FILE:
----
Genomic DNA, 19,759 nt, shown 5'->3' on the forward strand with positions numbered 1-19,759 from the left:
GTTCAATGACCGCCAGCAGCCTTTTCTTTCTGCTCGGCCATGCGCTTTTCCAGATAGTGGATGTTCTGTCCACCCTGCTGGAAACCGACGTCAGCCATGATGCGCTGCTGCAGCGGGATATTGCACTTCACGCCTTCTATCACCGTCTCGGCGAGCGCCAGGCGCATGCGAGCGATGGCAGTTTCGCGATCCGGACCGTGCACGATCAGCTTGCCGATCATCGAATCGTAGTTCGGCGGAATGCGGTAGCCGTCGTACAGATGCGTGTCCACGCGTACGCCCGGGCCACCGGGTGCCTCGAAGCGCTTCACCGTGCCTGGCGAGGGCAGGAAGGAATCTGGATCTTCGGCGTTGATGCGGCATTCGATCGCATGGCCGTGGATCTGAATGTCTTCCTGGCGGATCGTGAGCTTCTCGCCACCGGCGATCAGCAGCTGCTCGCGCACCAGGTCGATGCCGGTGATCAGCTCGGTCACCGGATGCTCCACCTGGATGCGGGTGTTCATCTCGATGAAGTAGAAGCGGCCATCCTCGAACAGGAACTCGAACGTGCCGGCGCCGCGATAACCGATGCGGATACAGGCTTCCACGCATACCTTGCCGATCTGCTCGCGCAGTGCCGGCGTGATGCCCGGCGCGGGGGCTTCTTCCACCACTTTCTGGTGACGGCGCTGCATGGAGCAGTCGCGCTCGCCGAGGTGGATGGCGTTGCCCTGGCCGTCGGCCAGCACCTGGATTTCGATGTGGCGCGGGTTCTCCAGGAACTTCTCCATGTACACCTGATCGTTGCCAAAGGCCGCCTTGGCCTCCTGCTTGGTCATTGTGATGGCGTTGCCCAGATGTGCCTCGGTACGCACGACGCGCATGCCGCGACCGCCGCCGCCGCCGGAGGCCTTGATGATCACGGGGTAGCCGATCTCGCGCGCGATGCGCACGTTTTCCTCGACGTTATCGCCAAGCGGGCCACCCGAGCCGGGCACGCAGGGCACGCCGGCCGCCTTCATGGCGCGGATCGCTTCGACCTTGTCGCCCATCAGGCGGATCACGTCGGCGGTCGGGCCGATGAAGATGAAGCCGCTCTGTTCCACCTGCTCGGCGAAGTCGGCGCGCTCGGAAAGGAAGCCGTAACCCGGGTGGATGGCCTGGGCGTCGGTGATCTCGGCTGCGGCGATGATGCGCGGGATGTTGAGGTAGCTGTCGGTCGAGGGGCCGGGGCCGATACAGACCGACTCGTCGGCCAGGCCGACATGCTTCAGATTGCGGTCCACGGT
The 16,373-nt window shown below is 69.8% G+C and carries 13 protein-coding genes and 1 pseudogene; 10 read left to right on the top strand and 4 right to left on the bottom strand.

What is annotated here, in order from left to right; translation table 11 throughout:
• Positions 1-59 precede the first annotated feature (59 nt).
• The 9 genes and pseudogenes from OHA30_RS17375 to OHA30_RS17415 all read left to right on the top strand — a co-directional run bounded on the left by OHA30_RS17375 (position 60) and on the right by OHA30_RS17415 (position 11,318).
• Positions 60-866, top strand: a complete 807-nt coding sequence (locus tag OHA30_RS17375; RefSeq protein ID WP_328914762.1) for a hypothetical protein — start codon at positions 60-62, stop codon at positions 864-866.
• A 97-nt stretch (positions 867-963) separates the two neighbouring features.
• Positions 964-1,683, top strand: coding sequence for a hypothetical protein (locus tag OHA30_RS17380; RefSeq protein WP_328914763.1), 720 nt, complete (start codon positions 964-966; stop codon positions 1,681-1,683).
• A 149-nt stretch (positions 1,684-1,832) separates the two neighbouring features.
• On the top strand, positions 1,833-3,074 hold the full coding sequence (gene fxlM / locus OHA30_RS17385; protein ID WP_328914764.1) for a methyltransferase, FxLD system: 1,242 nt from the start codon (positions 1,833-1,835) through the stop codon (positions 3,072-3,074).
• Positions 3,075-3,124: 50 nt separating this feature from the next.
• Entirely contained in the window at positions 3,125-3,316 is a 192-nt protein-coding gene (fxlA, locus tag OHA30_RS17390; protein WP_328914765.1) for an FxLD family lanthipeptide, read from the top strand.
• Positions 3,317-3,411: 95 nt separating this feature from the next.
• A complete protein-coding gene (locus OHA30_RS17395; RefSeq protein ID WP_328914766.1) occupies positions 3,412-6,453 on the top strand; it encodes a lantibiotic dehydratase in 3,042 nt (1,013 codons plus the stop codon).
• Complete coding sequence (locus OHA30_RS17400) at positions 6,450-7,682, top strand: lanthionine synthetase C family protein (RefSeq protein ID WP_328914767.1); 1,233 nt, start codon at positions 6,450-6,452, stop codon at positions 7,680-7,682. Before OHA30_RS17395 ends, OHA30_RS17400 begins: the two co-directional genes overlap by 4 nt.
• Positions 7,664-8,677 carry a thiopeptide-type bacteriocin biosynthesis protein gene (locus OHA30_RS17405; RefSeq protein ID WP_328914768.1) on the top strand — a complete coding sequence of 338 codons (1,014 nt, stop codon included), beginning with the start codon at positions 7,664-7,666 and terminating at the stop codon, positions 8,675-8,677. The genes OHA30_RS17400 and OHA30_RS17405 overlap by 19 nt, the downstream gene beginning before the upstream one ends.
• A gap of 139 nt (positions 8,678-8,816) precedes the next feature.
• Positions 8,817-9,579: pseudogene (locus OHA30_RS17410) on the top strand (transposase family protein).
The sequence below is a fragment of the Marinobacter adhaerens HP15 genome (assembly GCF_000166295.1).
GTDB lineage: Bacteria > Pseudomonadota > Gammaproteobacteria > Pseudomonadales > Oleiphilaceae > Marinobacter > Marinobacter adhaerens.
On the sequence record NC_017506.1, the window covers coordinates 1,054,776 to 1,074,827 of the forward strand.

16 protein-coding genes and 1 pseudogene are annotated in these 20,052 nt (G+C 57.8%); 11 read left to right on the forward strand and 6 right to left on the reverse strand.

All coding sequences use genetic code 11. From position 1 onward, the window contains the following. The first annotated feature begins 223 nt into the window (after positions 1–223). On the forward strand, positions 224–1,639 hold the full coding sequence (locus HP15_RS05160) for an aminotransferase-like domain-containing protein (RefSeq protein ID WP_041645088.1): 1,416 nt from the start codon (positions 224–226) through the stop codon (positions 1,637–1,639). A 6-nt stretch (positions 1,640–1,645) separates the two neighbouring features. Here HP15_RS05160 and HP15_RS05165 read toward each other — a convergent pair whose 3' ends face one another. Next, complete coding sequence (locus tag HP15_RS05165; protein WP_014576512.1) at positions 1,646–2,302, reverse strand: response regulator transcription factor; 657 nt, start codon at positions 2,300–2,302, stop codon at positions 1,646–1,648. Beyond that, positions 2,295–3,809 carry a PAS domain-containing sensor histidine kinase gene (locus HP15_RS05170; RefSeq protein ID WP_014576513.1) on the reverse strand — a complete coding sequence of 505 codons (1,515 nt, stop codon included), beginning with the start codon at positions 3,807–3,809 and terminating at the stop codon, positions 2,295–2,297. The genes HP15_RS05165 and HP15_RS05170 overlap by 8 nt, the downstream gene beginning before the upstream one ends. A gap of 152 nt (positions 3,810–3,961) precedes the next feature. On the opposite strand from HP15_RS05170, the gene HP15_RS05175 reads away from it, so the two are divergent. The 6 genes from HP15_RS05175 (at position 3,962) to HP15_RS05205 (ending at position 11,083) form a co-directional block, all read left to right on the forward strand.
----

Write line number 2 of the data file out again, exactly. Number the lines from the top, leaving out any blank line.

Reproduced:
GTTCAATGACCGCCAGCAGCCTTTTCTTTCTGCTCGGCCATGCGCTTTTCCAGATAGTGGATGTTCTGTCCACCCTGCTGGAAACCGACGTCAGCCATGATGCGCTGCTGCAGCGGGATATTGCACTTCACGCCTTCTATCACCGTCTCGGCGAGCGCCAGGCGCATGCGAGCGATGGCAGTTTCGCGATCCGGACCGTGCACGATCAGCTTGCCGATCATCGAATCGTAGTTCGGCGGAATGCGGTAGCCGTCGTACAGATGCGTGTCCACGCGTACGCCCGGGCCACCGGGTGCCTCGAAGCGCTTCACCGTGCCTGGCGAGGGCAGGAAGGAATCTGGATCTTCGGCGTTGATGCGGCATTCGATCGCATGGCCGTGGATCTGAATGTCTTCCTGGCGGATCGTGAGCTTCTCGCCACCGGCGATCAGCAGCTGCTCGCGCACCAGGTCGATGCCGGTGATCAGCTCGGTCACCGGATGCTCCACCTGGATGCGGGTGTTCATCTCGATGAAGTAGAAGCGGCCATCCTCGAACAGGAACTCGAACGTGCCGGCGCCGCGATAACCGATGCGGATACAGGCTTCCACGCATACCTTGCCGATCTGCTCGCGCAGTGCCGGCGTGATGCCCGGCGCGGGGGCTTCTTCCACCACTTTCTGGTGACGGCGCTGCATGGAGCAGTCGCGCTCGCCGAGGTGGATGGCGTTGCCCTGGCCGTCGGCCAGCACCTGGATTTCGATGTGGCGCGGGTTCTCCAGGAACTTCTCCATGTACACCTGATCGTTGCCAAAGGCCGCCTTGGCCTCCTGCTTGGTCATTGTGATGGCGTTGCCCAGATGTGCCTCGGTACGCACGACGCGCATGCCGCGACCGCCGCCGCCGCCGGAGGCCTTGATGATCACGGGGTAGCCGATCTCGCGCGCGATGCGCACGTTTTCCTCGACGTTATCGCCAAGCGGGCCACCCGAGCCGGGCACGCAGGGCACGCCGGCCGCCTTCATGGCGCGGATCGCTTCGACCTTGTCGCCCATCAGGCGGATCACGTCGGCGGTCGGGCCGATGAAGATGAAGCCGCTCTGTTCCACCTGCTCGGCGAAGTCGGCGCGCTCGGAAAGGAAGCCGTAACCCGGGTGGATGGCCTGGGCGTCGGTGATCTCGGCTGCGGCGATGATGCGCGGGATGTTGAGGTAGCTGTCGGTCGAGGGGCCGGGGCCGATACAGACCGACTCGTCGGCCAGGCCGACATGCTTCAGATTGCGGTCCACGGT